Mid-afternoon; phone rings. An invitation to the newly-redone Stern Grove. Isaac and Lila want to see the O'Chan clan. In the sun we play, all day.

Stern Grove

Above is the view from the hill towards the stage. Below is the view from the stage.

Stern Grove

Now it's late at night. The kids are asleep. I'm working on some unexpected tasks from my clients; the London office had some things they wanted me to pretty up. And so it goes.


Stumbled across this graphic at Fark. Thought it so perfect that it needed to be here.

 Saturday 11 June 2005
  What a busy day! It starts with an unsolicited wake-up by Lila, who at 0800 decides that if she's up then I'm up. Her choice for breakfast is May's Coffee Shop in Japantown, but Isaac (whose turn it is, after all) chooses The Fiddler's Green near Ghirardelli Square. On the way out the door we stop to enjoy the Birds of Paradise blooming in the front garden.

our garden's bird of paradise

It's another beautifully sunny day, and it's grand having a convertible.

in the car to The Fiddler's Green

The food is good, the coffee great, although it's a bit eerie being there in-between the breakfast and lunch rushes; too quiet for my tastes.

After stopping of at the Rainbow Market co-op for big cardboard boxes we continue with the gardening frenzy, pulling unwanted grasses from the back yard, crushing down the trimmings from our cherry-plum tree (which has fearsome prickers), and moving some nasturtiums over to the wall. As we're finishing up our across-the-street neighbor rips out a four-foot plant with huge yellow trumpet-like flowers. It's incredible; it catches the eye for hundreds of feet away. In the front yard we mount a valiant rescue effort; we dig a hole big enough for the roots, plant it, and run the sprinkler for 90 minutes. I can't believe that it won't drop all those huge flowers, but hopefully the plant can survive. There are several shotos near the base; perhaps they'll take over.

Isaac has been un-invited to a couple of birthday parties on account of his runny nose, so we take Cynthia's invitation and head over to the Beach Chalet for an afternoon of music for kids. Thankfully the sun is still out, or this area would be too cold for the children. (As it is, the wind is a bit off-putting.) Serafina, Lila, and Isaac do a lot of dancing. The barbeque set up for the event is pretty good; the grilled corn is a winner all around. Even Dziadziu chows down.

Beach Chalet kids concert

It's the second Saturday of the month: Israeli folk-dancing at the nearby church (chosen since the child-hostile hyper-expensive newly-built Jewish Community Center room was deemed horrible for dancing). We head on over, in time for the "beginning class" (still way too advanced for me). Rose is a bit used up, and the kids too frenetic from the other dancing, and so not much ethnic happens. I twirl and dip and spin the kids until I'm exhausted, and then we head out.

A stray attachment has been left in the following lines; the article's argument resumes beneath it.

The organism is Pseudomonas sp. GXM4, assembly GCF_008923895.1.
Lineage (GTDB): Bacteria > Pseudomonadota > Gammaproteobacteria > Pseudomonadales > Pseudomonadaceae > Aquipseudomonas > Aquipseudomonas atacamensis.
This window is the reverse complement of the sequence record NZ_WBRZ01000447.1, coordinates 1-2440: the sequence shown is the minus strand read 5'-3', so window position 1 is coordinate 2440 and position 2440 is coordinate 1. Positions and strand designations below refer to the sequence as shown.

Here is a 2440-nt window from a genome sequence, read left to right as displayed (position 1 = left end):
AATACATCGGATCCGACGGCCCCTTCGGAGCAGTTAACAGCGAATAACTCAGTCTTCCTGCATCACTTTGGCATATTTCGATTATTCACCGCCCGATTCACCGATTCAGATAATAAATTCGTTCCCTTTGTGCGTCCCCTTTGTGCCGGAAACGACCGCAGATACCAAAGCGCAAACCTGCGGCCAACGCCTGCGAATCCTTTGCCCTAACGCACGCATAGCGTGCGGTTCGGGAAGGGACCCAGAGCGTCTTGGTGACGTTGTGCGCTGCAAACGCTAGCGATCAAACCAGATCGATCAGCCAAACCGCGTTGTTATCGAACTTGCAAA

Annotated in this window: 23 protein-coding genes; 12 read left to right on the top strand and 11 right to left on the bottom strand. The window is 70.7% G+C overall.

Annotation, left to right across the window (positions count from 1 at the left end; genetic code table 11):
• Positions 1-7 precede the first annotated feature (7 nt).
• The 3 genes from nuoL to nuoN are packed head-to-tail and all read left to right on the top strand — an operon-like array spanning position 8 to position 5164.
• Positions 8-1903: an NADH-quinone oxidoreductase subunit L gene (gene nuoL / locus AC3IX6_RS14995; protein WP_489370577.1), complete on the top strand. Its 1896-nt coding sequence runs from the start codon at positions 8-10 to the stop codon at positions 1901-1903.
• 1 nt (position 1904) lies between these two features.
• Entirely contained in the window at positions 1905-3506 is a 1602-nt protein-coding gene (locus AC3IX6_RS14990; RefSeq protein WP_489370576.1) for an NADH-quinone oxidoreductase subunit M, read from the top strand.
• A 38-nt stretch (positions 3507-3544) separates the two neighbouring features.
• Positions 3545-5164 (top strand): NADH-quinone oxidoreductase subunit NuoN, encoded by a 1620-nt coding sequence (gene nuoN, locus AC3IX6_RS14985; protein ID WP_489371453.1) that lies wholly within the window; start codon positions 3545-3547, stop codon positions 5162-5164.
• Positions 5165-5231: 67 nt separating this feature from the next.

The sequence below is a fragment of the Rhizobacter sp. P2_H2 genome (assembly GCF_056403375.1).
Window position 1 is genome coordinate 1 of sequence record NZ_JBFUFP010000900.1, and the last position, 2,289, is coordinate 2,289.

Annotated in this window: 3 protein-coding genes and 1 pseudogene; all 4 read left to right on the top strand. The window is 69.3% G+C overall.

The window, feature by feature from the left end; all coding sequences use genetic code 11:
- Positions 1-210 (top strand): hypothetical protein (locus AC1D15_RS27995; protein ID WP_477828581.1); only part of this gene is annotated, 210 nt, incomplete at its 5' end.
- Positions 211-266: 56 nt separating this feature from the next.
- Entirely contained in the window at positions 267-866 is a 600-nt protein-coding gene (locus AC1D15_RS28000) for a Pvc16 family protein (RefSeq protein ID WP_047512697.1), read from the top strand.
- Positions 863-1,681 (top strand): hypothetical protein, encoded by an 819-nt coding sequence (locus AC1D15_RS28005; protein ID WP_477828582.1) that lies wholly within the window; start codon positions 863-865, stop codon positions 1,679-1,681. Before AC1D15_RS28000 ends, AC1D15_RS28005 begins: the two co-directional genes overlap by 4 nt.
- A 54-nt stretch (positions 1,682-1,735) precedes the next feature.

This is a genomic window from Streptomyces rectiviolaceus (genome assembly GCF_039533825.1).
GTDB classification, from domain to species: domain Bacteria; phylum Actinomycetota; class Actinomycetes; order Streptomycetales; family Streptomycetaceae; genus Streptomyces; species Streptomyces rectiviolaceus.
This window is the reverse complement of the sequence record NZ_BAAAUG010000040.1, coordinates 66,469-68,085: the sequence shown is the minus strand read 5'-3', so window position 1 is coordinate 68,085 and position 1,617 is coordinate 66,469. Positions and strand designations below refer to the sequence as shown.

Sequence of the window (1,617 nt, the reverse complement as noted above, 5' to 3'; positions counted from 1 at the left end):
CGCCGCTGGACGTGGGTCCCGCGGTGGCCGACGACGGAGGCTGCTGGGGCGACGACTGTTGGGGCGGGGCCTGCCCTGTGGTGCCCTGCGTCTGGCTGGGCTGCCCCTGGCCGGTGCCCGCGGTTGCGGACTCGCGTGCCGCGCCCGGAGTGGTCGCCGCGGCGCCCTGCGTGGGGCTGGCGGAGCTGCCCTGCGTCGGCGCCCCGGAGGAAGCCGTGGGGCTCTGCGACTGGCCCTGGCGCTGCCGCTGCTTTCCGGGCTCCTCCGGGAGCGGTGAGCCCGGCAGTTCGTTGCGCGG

On the way back home we lose Dziadziu around Yum Yum Fish, which I mention. Bad idea. Lila demands that we eat there. Rose requires edamame and miso with extra tofu as starters, to which she agrees. But by the time we get back around the block and park it's closed. Dziadziu is there, though, and we head across the street to a more traditional sushiya for pretty good fare. Isaac, still very excited from the dancing and tired from two days of being up late, spills most of his miso on his pants (and continues eating without pause).

And only then are we able to get home, brush our teeth, read some books, and fall asleep on this first day of summer vacation.

 Friday 10 June 2005
  Today is the last day of school for both Lila and Isaac! They're excited; this is the first time we've experienced this. Isaac's teacher - the love of his life - Miss Or is retiring, his principal has jumped ship, and our governator has slashed budgets and caused a teacher mix-up across the district. We have no idea who will be teaching next year. (And naïve people everywhere seem genuinely surprized that the popular but unqualified multimillionaire Republican actor-turned-politiician would set on the budgets this way. What did they expect? So as ye reap so shall ye sow.)

Here's Isaac marching from the playground into his kindergarden classroom for the last time. He's had a great year, what with learning to write, and better yet, to read.

last day of school

At Lila's pre-school there's a photo of each child with their name; Lila is top left:

last day of school

Here's Lila running around the play room, the swing tied up out of the way.

last day of school

It's sing-along time, with everyone in celebratory sleep-wear. Lila found a spot right by her teacher, Rosa, whom she'll miss a great deal (I suspect).

last day of school

One of the coolest projects the kids have done is some sort of modern art with vegetables. Jojo's offering (next to top right) is entitled "dead underwater snail who does not like water." One can't get any better art gallery zen.